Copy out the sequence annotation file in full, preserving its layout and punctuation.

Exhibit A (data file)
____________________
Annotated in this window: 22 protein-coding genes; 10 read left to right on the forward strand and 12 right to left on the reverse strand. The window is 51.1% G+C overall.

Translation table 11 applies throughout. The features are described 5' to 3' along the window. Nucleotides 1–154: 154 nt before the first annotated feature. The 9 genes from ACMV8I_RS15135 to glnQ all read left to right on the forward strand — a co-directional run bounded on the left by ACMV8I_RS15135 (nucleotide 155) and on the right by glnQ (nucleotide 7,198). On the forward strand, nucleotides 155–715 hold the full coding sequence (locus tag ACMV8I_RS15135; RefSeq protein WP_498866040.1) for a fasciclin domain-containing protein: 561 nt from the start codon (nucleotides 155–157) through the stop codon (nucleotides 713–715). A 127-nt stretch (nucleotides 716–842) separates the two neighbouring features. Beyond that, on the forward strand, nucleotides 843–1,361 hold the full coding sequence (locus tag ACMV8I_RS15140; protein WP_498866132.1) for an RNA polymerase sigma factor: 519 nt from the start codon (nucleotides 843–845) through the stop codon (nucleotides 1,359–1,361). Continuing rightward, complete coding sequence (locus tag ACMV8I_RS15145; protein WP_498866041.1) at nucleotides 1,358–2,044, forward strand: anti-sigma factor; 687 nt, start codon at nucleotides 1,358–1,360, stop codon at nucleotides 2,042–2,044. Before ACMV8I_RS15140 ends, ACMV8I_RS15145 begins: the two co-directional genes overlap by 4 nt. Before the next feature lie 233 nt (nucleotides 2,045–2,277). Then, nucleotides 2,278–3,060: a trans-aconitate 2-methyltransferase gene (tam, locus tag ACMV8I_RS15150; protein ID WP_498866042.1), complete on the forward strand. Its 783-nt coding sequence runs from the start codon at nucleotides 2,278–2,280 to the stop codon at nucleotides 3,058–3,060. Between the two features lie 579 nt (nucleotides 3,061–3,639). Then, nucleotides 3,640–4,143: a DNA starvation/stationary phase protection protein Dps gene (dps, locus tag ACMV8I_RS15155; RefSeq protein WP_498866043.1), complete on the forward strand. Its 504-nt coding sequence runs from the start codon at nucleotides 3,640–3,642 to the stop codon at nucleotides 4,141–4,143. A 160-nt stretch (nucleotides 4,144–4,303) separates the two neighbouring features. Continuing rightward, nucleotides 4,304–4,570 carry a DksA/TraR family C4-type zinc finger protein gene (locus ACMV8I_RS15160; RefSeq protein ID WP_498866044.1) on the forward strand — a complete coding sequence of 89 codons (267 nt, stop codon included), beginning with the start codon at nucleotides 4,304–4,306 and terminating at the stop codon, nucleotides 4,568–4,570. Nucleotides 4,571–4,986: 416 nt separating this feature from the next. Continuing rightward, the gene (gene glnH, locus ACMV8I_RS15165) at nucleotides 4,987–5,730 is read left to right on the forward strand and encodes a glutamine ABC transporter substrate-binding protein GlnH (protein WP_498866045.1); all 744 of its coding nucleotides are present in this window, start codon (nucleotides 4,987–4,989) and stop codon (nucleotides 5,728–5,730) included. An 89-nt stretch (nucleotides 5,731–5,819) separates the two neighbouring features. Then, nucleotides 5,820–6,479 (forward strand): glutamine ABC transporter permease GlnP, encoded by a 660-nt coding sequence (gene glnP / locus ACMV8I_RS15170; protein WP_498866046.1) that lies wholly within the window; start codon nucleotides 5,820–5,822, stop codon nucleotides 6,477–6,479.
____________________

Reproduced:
Annotated in this window: 22 protein-coding genes; 10 read left to right on the forward strand and 12 right to left on the reverse strand. The window is 51.1% G+C overall.

Translation table 11 applies throughout. The features are described 5' to 3' along the window. Nucleotides 1–154: 154 nt before the first annotated feature. The 9 genes from ACMV8I_RS15135 to glnQ all read left to right on the forward strand — a co-directional run bounded on the left by ACMV8I_RS15135 (nucleotide 155) and on the right by glnQ (nucleotide 7,198). On the forward strand, nucleotides 155–715 hold the full coding sequence (locus tag ACMV8I_RS15135; RefSeq protein WP_498866040.1) for a fasciclin domain-containing protein: 561 nt from the start codon (nucleotides 155–157) through the stop codon (nucleotides 713–715). A 127-nt stretch (nucleotides 716–842) separates the two neighbouring features. Beyond that, on the forward strand, nucleotides 843–1,361 hold the full coding sequence (locus tag ACMV8I_RS15140; protein WP_498866132.1) for an RNA polymerase sigma factor: 519 nt from the start codon (nucleotides 843–845) through the stop codon (nucleotides 1,359–1,361). Continuing rightward, complete coding sequence (locus tag ACMV8I_RS15145; protein WP_498866041.1) at nucleotides 1,358–2,044, forward strand: anti-sigma factor; 687 nt, start codon at nucleotides 1,358–1,360, stop codon at nucleotides 2,042–2,044. Before ACMV8I_RS15140 ends, ACMV8I_RS15145 begins: the two co-directional genes overlap by 4 nt. Before the next feature lie 233 nt (nucleotides 2,045–2,277). Then, nucleotides 2,278–3,060: a trans-aconitate 2-methyltransferase gene (tam, locus tag ACMV8I_RS15150; protein ID WP_498866042.1), complete on the forward strand. Its 783-nt coding sequence runs from the start codon at nucleotides 2,278–2,280 to the stop codon at nucleotides 3,058–3,060. Between the two features lie 579 nt (nucleotides 3,061–3,639). Then, nucleotides 3,640–4,143: a DNA starvation/stationary phase protection protein Dps gene (dps, locus tag ACMV8I_RS15155; RefSeq protein WP_498866043.1), complete on the forward strand. Its 504-nt coding sequence runs from the start codon at nucleotides 3,640–3,642 to the stop codon at nucleotides 4,141–4,143. A 160-nt stretch (nucleotides 4,144–4,303) separates the two neighbouring features. Continuing rightward, nucleotides 4,304–4,570 carry a DksA/TraR family C4-type zinc finger protein gene (locus ACMV8I_RS15160; RefSeq protein ID WP_498866044.1) on the forward strand — a complete coding sequence of 89 codons (267 nt, stop codon included), beginning with the start codon at nucleotides 4,304–4,306 and terminating at the stop codon, nucleotides 4,568–4,570. Nucleotides 4,571–4,986: 416 nt separating this feature from the next. Continuing rightward, the gene (gene glnH, locus ACMV8I_RS15165) at nucleotides 4,987–5,730 is read left to right on the forward strand and encodes a glutamine ABC transporter substrate-binding protein GlnH (protein WP_498866045.1); all 744 of its coding nucleotides are present in this window, start codon (nucleotides 4,987–4,989) and stop codon (nucleotides 5,728–5,730) included. An 89-nt stretch (nucleotides 5,731–5,819) separates the two neighbouring features. Then, nucleotides 5,820–6,479 (forward strand): glutamine ABC transporter permease GlnP, encoded by a 660-nt coding sequence (gene glnP / locus ACMV8I_RS15170; protein WP_498866046.1) that lies wholly within the window; start codon nucleotides 5,820–5,822, stop codon nucleotides 6,477–6,479.